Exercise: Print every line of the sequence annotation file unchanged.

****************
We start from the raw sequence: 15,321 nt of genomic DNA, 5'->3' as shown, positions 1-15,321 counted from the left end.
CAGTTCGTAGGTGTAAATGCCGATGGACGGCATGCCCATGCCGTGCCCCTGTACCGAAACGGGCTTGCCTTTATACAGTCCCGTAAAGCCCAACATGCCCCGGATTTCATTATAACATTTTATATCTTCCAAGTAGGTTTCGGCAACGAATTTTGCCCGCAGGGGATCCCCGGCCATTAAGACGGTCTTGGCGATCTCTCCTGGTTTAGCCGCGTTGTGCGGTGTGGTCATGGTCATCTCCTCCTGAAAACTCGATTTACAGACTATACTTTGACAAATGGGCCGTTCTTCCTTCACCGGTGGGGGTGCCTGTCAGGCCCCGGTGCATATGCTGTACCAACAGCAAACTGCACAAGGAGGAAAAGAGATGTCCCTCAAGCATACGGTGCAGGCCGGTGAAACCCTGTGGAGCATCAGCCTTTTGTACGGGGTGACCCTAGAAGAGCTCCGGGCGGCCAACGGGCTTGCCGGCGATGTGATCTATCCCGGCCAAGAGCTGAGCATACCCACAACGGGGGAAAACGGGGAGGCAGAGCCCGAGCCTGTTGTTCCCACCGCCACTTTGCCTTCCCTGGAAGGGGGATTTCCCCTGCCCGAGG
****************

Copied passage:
We start from the raw sequence: 15,321 nt of genomic DNA, 5'->3' as shown, positions 1-15,321 counted from the left end.
CAGTTCGTAGGTGTAAATGCCGATGGACGGCATGCCCATGCCGTGCCCCTGTACCGAAACGGGCTTGCCTTTATACAGTCCCGTAAAGCCCAACATGCCCCGGATTTCATTATAACATTTTATATCTTCCAAGTAGGTTTCGGCAACGAATTTTGCCCGCAGGGGATCCCCGGCCATTAAGACGGTCTTGGCGATCTCTCCTGGTTTAGCCGCGTTGTGCGGTGTGGTCATGGTCATCTCCTCCTGAAAACTCGATTTACAGACTATACTTTGACAAATGGGCCGTTCTTCCTTCACCGGTGGGGGTGCCTGTCAGGCCCCGGTGCATATGCTGTACCAACAGCAAACTGCACAAGGAGGAAAAGAGATGTCCCTCAAGCATACGGTGCAGGCCGGTGAAACCCTGTGGAGCATCAGCCTTTTGTACGGGGTGACCCTAGAAGAGCTCCGGGCGGCCAACGGGCTTGCCGGCGATGTGATCTATCCCGGCCAAGAGCTGAGCATACCCACAACGGGGGAAAACGGGGAGGCAGAGCCCGAGCCTGTTGTTCCCACCGCCACTTTGCCTTCCCTGGAAGGGGGATTTCCCCTGCCCGAGG